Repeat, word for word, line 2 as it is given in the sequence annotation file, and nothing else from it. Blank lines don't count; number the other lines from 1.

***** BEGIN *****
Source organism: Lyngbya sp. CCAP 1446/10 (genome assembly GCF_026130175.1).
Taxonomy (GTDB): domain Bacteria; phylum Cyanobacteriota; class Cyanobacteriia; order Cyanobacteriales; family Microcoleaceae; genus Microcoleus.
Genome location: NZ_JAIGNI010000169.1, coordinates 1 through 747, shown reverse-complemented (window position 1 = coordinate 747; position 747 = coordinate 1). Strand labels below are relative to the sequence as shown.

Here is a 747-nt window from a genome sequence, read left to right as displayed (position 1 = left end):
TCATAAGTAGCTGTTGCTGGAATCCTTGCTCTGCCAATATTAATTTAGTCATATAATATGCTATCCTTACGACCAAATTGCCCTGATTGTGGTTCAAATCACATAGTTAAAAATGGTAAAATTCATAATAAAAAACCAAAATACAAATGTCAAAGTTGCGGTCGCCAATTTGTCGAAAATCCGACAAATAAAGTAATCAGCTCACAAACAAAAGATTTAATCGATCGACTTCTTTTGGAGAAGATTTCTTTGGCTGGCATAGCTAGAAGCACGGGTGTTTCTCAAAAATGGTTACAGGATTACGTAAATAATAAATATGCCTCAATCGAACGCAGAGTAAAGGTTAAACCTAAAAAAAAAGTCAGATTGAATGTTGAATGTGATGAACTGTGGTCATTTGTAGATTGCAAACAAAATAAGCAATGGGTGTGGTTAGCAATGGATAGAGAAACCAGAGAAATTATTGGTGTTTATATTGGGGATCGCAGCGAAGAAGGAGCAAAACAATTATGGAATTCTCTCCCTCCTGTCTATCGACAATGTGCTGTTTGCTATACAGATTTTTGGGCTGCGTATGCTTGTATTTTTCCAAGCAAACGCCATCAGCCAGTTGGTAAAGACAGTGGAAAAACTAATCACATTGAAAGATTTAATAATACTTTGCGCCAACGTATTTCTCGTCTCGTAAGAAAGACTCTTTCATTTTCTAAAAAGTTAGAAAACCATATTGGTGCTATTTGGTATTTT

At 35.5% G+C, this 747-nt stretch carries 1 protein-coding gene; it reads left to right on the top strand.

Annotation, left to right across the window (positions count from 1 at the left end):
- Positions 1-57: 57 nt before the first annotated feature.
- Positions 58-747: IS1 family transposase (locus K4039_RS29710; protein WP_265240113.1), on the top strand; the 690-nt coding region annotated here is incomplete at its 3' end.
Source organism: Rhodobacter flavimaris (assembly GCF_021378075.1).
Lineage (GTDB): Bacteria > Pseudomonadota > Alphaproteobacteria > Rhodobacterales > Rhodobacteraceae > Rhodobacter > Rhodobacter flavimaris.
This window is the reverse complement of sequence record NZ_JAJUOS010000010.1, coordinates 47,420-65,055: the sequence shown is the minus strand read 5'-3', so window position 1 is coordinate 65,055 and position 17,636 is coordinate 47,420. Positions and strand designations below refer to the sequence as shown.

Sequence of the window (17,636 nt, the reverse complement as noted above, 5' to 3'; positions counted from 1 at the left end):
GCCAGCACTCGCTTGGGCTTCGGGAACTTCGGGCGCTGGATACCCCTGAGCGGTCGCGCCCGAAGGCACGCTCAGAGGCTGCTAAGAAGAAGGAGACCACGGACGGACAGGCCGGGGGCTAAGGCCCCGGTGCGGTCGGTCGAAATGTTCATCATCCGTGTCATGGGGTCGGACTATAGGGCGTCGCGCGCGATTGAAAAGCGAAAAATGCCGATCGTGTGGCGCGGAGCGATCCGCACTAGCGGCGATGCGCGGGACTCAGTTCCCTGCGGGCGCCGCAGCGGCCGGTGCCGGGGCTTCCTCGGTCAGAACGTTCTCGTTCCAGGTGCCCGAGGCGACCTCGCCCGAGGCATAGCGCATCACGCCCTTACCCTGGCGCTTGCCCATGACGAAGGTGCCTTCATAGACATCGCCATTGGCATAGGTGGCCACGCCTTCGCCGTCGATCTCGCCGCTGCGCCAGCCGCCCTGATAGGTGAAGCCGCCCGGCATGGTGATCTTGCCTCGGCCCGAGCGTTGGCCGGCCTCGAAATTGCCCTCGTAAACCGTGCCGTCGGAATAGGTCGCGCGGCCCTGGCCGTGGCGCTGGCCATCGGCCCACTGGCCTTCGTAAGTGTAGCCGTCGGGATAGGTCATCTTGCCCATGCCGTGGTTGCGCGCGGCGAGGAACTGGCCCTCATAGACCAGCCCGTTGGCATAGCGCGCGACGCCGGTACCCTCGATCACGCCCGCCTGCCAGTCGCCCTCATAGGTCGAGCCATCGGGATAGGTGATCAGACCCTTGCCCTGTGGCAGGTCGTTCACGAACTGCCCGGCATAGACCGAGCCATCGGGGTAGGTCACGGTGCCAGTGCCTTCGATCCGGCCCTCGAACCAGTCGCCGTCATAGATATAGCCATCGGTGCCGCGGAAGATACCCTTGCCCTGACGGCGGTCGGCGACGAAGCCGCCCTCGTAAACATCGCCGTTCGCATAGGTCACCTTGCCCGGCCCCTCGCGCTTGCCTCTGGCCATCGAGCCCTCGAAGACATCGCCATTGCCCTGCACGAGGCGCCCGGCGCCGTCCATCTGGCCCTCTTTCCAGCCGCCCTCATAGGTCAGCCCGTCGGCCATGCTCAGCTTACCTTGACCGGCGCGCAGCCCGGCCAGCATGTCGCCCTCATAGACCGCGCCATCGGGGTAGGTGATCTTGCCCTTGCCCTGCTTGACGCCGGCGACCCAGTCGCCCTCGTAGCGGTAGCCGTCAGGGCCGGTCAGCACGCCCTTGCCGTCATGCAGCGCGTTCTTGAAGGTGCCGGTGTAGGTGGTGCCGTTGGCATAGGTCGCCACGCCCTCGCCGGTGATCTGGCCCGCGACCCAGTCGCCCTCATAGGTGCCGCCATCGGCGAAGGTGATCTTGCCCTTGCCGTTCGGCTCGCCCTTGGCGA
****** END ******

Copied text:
Taxonomy (GTDB): domain Bacteria; phylum Cyanobacteriota; class Cyanobacteriia; order Cyanobacteriales; family Microcoleaceae; genus Microcoleus.